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Friday, May 27

What to Do When Your Novel's Too Short

By Janice Hardy, @Janice_Hardy

Although most word count problems are too many words, the too-short novel does happen. I've talked before about things to do to bulk up a short novel, but today, let's look at a novel that's not just light on something, but is actually, truly too short for the market or genre it’s intended for.

This novel has all the right pieces, a solid plot, good writing, good subplots, a complete and solid story, but it's not where it needs to be word count-wise. Just adding more “stuff” to it isn't going to solve the problem, because the book is working great right where it's at.

First, do a little research.

If the novel is a solid novel at a lower word count, look to see what the word count range of your target market or genre is. For example, while most fantasies are typically long, you do see smaller novels in that genre. A 65K-word fantasy novel might be fine and doesn't need to be expanded to 100K. Mainstream novels run a wide range of counts, so there’s a lot of wiggle room there. Same with the middle grade or young adult markets. You might discover that your novel’s length is unusual, but still within the traditional word count range for that genre or market.

If not...

If the novel is under 40K-words, (and not in the middle grade or young adult market) then you likely have a novella. Novellas have always been harder to sell, as there are fewer markets for them, but in today's world of e-books, the novella has made a comeback. In some genres it’s even expected for the author to put out a few in between full-length books. It might be worth looking at e-publishers and smaller boutique publishers who aren't as market-constrained as bigger publishers.

If the novel is in the 50-60K-word range, (short for most markets outside teens) then you can either submit it as is, and keep your fingers crossed that this is a book that might be a rare exception, or you can figure out a way to add enough words to it to squeak into your target market's low-end word count.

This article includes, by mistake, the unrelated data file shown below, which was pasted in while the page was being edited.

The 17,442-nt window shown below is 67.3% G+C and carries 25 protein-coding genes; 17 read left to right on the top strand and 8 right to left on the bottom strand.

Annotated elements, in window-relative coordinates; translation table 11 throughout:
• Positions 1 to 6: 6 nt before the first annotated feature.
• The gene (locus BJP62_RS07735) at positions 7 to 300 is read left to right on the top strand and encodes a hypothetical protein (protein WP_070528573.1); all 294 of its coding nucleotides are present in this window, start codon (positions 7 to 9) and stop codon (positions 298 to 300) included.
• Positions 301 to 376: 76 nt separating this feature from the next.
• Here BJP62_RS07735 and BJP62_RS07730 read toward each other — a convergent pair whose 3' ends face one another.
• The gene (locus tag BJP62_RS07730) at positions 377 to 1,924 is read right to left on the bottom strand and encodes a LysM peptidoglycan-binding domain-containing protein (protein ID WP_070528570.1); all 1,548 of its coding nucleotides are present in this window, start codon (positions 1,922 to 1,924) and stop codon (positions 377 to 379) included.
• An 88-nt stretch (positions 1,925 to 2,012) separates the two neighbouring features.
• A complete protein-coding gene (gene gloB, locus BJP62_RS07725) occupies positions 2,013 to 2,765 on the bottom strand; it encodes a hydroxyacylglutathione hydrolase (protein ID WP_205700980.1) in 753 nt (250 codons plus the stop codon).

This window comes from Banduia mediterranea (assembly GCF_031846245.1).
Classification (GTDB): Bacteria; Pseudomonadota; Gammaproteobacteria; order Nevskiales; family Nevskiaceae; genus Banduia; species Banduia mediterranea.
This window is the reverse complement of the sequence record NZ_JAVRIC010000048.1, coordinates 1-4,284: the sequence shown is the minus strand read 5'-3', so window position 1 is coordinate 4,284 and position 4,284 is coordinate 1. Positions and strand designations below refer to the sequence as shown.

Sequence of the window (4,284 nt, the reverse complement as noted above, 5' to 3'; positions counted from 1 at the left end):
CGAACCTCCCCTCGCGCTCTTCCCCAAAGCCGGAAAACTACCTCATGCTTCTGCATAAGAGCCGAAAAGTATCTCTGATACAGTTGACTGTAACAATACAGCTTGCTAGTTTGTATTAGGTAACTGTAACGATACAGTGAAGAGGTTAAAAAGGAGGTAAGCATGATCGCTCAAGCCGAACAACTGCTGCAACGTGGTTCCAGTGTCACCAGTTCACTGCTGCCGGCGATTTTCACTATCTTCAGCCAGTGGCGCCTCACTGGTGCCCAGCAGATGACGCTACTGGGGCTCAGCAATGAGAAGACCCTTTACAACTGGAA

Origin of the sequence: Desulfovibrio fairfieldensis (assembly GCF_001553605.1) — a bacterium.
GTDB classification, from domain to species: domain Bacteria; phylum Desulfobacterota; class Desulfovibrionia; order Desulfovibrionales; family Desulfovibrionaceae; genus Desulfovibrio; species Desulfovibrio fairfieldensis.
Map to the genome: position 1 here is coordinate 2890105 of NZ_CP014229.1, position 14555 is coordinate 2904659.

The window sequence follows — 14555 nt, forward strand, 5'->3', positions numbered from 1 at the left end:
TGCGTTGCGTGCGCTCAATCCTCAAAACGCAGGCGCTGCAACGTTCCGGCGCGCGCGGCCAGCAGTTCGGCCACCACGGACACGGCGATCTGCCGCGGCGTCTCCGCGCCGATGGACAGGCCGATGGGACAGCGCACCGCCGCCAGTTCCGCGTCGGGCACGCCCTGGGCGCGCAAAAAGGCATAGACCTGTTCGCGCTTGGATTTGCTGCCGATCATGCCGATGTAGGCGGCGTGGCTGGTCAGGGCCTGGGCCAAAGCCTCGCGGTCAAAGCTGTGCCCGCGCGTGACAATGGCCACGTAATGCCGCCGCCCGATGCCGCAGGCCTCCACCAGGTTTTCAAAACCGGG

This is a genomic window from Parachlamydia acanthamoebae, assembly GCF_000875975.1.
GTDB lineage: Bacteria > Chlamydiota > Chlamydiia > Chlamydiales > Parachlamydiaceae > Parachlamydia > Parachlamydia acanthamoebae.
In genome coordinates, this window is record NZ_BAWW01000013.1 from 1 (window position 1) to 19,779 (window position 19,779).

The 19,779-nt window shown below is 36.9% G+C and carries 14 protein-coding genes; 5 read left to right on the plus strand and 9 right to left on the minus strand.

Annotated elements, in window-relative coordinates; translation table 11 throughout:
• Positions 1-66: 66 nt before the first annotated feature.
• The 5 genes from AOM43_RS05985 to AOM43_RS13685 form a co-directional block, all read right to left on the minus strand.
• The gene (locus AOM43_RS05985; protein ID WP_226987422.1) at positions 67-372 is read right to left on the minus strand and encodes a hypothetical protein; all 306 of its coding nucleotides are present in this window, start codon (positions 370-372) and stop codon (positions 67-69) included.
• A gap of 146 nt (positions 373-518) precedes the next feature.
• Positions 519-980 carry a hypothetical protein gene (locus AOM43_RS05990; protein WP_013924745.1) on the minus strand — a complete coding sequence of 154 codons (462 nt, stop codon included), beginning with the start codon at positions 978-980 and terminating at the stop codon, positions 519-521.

A 50K-word novel is roughly 200 pages (using the standard 250 words per page estimate). 60K-words is 240. Depending on your genre, you'd probably want to get those numbers up into the 60-70K-word range. Adding 10K words translates to roughly 40-50 words per page.

That's a lot of extra words for a novel that's already working, but it’s not insurmountable. Just as you can trim words without hurting, you can add a few back and not hurt anything. You can probably add a few thousand words to the count by tweaking here and there, adding a line of description per page or fleshing out bits of dialogue or internalization.

If that still doesn’t get you to your target word count, there’s a decent chance you will have to add a scene or two. A word of caution here. Shoehorning in scenes can feel like scenes shoved in, so be very careful about where and how you add a scene. It needs to serve the story and not just be extra words.

Diagnose the Problem

Before you add any scenes, try creating an editorial map and looking at the novel’s structure. You might discover your beginning is too short, or there’s not enough happening in the middle. If you’re lucky, you’ll spot the perfect place to add a scene and fix the problem. If not, then you’ll at least have a solid map of your book to guide you in your revisions.

(Here’s more on creating an editorial map)

When you’re ready to add words, here are some of the easiest places to potentially flesh out:

Plot Turing Points and Climaxes

These major plot points require steps to reach them, so perhaps one more step can be added without hurting the pacing. Chances are you won't find it in act one (there's typically only one thing that triggers the novel's core conflict—the inciting event), but act two is filled with most of the plot’s turning points. The middle of the novel is all about trying an failing, so adding one or two more scenes or even chapters might be workable.